Having had her handbag snatched near Sydney’s Harbour Bridge, a hysterical and angry Tia (Olivia Pigeot) runs into Bobby (Teo Gebert), who has just run random breath test unit. The chance meeting leads to frantic casual sex and the start of a destructive relationship. Bobby lives in a car, having left his wife, and Tia tells him straight out that she’s married. When Tia runs into childhood friend Phaedra (Susan Prior), they renew their friendship but Phaedra’s vulnerable life, in the wake of her boyfriend’s heroin overdose, is shaken by Tia’s crash-and-burn lifestyle. Phaedra is dragged into this world of denial and denials, but it is her strength and natural compassion that gradually infect the other two as they confront the demons chasing them.

Three disaffected characters all dealing with their own grief meet by chance on the streets.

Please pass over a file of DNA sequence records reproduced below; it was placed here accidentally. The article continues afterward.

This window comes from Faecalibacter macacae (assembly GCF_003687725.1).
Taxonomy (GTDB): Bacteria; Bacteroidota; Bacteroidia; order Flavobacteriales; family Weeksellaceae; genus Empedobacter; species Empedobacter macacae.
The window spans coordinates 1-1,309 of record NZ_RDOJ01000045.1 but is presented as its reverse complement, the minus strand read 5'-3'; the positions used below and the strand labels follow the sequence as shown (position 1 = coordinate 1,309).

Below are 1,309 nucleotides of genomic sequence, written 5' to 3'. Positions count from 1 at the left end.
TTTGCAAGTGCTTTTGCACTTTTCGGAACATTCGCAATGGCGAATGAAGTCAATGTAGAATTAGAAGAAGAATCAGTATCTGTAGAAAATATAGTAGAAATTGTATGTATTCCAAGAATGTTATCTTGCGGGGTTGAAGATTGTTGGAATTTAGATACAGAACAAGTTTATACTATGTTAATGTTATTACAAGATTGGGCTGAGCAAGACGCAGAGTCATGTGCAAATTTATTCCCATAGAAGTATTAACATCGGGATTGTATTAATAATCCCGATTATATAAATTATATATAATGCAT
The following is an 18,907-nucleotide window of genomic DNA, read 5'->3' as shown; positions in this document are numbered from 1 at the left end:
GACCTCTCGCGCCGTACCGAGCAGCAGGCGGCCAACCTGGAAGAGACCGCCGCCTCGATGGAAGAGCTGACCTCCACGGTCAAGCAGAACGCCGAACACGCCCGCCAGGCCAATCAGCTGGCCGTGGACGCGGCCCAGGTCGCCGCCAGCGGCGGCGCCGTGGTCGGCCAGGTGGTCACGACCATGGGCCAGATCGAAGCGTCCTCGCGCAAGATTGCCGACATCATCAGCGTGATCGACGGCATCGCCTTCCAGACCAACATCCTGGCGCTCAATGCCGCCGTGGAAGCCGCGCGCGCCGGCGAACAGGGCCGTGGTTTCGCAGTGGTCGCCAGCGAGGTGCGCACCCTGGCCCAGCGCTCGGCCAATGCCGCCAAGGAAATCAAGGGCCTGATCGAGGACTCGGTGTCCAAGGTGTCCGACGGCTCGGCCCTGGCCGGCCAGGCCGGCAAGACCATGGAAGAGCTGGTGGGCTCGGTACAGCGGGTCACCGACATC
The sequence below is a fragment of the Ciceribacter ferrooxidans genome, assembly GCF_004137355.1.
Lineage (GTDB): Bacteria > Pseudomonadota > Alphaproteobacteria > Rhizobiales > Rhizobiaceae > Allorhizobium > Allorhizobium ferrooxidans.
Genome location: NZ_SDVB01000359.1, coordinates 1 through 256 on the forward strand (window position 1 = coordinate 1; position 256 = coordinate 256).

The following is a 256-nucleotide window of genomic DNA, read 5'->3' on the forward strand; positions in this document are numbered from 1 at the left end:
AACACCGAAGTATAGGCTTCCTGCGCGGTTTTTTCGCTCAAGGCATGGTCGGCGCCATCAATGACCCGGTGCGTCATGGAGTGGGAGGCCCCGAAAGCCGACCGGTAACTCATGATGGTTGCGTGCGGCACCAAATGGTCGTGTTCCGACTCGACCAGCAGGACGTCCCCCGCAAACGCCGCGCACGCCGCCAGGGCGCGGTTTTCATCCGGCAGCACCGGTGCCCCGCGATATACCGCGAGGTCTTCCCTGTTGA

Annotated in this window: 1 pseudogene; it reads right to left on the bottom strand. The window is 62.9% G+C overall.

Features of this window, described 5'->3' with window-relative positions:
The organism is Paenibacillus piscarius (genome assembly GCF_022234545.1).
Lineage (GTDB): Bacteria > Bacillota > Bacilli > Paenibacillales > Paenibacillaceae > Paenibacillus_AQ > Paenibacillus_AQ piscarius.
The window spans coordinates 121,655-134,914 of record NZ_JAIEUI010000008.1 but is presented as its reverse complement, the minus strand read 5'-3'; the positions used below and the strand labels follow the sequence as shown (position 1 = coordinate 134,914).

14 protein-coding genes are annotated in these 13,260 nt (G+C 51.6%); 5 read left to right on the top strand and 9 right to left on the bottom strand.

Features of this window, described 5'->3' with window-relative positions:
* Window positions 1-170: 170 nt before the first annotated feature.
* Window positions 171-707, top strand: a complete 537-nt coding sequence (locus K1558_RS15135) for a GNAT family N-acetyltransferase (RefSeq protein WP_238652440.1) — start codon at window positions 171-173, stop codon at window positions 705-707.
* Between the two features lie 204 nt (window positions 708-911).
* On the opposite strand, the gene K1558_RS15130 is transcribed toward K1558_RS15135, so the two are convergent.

Former Kiwi director Paul Middleditch has firmly established himself in the Oz commercials and film scene. After the austere Terra Nova what is in store for us with A Cold Summer? Bobby, Teo Gebert and Tia, Olivia Pigeot, meet by accident one morning. They\'re both running from something and it seems in retrospect to be themselves. They make wild passionate love, but it doesn\'t seem to be enough for either of them. And then Tia runs into an old friend Phaedra, Susan Prior, who\'s retreated from life after the death of her lover. The relationship between Phaedra and Tia is a combination of admiration, hubris, envy and bravado. Tia\'s relationship with Bobby seems to have many of the same components. The narrative of this film is made up of moments, moments of painful experiences often based on the lies each of the protagonists spin to protect their lives. But what emerges is a compelling veracity, based on terrific performances from the three leads and supported by a peripheral cast. What struck me about this film, very much like the experience of The Finished People, was the honesty with which it was made. Paul Middleditch is a filmmaker of integrity, visually he\'s gone for urban grit with the help of cinematographer Steve Arnold. But what soars above everything in this film is that something real, despite the surreal nature of the characters, is touched on and communicated. When I first saw this film I thought it was unlikely that it would reach audiences, on second viewing I really feel that it must.